Middlesex County man admits structuring over $250,000 in deposits to evade reporting requirements


Date: May 15, 2024

Contact: newsroom@ci.irs.gov

Newark, NJ — A Middlesex County, New Jersey, man today admitted structuring over $250,000 in bank deposits, U.S. Attorney Philip R. Sellinger announced.

Abdel Elgendy of Piscataway, New Jersey, pleaded guilty before U.S. District Judge Esther Salas in Newark federal court to an information charging him with structuring.

According to documents filed in this case and statements made in court:

From March 2021 to November 2021, Elgendy purposefully engaged in a pattern of structuring activity to deposit over $250,000 in cash at financial institutions in ways to avoid reporting requirements for transactions in excess of $10,000. For example, during one of the deposits in September 2021, Elgendy accidentally provided a teller with more than $10,000 to be deposited. When the teller informed him that the cash totaled more than $10,000, Elgendy took some of the money back from the teller to ensure that the total deposited amount was less than $10,000.

The count of structuring to which Elgendy pleaded guilty carries a maximum penalty of 10 years in prison and a fine of $500,000. Sentencing is scheduled for Oct. 29, 2024.

U.S. Attorney Sellinger credited special agents of IRS Criminal Investigation (CI), under the direction of Special Agent in Charge Jenifer L. Piovesan in Newark; special agents of the Port Authority of New York and New Jersey, under the direction of Inspector General John Gay; special agents of Homeland Security Investigations Newark, under the direction of Acting Special Agent in Charge William S. Walker; and special agents with the Department of Defense Inspector General, Defense Criminal Investigative Service, Cyber Field Office, under the direction of Special Agent in Charge Kenneth A. DeChellis, with the investigation leading to the guilty plea. He also thanked the Springfield, New Jersey, and Teaneck, New Jersey, police departments.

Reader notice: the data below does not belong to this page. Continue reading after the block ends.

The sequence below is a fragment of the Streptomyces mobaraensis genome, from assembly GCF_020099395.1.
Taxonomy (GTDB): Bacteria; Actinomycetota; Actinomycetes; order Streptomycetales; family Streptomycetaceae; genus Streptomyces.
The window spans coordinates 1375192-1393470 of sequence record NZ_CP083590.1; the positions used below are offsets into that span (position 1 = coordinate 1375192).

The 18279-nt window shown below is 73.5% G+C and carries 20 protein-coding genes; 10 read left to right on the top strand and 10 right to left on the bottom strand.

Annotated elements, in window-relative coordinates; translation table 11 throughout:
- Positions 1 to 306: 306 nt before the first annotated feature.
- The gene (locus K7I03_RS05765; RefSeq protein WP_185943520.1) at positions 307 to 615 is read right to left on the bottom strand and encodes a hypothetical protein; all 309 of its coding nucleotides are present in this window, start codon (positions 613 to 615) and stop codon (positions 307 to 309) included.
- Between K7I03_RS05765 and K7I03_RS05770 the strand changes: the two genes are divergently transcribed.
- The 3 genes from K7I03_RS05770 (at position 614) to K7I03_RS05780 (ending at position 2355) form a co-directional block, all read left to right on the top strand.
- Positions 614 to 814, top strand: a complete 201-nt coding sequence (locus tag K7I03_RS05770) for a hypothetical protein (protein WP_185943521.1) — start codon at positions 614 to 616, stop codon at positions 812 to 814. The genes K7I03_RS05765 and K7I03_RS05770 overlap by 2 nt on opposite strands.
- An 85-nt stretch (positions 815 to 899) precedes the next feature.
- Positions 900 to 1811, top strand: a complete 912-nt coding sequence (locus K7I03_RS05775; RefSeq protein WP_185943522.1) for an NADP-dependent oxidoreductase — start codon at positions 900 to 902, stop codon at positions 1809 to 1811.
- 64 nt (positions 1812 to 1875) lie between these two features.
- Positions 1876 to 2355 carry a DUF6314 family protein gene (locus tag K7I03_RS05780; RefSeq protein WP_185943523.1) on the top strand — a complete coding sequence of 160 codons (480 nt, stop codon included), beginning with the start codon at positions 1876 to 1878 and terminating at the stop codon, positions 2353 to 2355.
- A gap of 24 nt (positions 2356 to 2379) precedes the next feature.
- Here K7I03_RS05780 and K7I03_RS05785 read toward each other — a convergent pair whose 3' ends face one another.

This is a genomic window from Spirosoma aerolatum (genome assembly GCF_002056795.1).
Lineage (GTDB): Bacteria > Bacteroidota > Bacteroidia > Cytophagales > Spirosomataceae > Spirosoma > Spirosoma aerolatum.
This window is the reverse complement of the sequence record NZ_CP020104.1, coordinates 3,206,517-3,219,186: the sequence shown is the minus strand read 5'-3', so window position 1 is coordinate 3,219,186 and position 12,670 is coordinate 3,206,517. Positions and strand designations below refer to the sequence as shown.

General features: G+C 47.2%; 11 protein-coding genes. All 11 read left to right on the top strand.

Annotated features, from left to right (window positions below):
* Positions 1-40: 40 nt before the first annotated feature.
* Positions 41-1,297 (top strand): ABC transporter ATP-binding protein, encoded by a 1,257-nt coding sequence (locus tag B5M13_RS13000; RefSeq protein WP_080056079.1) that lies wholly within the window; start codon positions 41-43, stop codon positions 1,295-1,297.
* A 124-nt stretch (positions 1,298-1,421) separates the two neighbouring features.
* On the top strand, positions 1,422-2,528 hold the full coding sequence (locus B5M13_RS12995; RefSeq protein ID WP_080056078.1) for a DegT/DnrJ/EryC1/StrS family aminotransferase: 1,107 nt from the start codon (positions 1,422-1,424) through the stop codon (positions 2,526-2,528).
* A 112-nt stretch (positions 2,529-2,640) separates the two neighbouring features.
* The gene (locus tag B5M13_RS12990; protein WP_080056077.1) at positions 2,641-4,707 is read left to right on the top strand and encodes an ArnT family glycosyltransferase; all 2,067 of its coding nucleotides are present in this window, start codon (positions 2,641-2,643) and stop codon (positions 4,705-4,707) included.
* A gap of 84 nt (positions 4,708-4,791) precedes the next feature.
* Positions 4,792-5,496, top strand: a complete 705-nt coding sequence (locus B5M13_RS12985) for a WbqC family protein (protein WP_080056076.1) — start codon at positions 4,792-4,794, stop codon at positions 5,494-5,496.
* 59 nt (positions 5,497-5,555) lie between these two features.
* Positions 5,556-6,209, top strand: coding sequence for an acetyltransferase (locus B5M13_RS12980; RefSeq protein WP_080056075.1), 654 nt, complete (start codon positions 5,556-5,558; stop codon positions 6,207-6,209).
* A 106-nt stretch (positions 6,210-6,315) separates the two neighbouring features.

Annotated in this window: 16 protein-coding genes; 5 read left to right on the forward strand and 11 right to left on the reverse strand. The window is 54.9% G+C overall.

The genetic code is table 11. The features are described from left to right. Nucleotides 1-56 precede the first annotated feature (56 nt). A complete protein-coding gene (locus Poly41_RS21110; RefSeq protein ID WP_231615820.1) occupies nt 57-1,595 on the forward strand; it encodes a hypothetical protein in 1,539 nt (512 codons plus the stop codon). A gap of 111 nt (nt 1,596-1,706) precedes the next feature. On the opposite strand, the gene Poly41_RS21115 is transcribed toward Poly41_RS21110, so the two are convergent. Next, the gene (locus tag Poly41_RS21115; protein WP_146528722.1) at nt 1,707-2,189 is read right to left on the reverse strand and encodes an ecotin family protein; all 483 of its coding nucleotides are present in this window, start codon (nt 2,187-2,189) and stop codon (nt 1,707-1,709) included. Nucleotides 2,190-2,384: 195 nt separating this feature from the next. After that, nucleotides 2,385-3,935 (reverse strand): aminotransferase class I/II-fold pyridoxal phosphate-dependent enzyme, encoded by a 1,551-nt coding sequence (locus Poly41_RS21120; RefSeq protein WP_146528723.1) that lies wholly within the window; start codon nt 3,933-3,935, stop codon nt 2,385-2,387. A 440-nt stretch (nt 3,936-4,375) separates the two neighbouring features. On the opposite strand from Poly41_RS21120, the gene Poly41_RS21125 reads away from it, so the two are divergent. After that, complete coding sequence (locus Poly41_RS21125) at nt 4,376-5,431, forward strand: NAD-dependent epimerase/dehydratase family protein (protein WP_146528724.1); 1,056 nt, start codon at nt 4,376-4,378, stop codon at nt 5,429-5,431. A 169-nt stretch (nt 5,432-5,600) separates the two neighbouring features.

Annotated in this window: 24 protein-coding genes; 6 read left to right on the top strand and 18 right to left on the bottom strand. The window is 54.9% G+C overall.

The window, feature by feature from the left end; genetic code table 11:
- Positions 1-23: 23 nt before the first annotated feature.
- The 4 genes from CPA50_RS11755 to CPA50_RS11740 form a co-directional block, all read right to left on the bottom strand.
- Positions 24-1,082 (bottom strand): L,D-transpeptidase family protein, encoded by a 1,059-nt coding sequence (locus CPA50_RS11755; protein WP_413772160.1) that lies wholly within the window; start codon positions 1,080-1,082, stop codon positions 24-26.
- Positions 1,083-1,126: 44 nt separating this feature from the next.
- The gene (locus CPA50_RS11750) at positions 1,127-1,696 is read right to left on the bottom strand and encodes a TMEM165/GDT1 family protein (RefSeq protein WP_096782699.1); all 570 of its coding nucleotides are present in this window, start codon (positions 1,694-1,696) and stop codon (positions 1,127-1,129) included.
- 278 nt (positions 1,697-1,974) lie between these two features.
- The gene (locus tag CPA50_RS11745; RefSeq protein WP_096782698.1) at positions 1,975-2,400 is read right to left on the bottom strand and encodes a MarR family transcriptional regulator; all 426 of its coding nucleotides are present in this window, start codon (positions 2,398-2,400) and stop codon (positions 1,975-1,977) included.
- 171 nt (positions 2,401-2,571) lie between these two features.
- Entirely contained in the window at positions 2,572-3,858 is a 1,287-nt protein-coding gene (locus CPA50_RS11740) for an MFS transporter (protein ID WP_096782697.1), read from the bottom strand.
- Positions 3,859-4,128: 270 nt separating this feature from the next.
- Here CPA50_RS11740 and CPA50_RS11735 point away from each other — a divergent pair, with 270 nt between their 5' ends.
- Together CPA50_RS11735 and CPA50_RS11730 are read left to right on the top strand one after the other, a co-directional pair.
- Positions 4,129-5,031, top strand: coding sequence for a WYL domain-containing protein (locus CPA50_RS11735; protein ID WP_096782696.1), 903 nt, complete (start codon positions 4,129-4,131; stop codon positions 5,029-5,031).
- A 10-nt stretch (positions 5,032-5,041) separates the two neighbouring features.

The government is represented by Assistant U.S. Attorneys Carolyn Silane and Benjamin Levin of the Criminal Division in Newark.

CI is the criminal investigative arm of the IRS, responsible for conducting financial crime investigations, including tax fraud, narcotics trafficking, money-laundering, public corruption, healthcare fraud, identity theft and more. CI special agents are the only federal law enforcement agents with investigative jurisdiction over violations of the Internal Revenue Code, obtaining a more than a 90 percent federal conviction rate. The agency has 20 field offices located across the U.S. and 12 attaché posts abroad.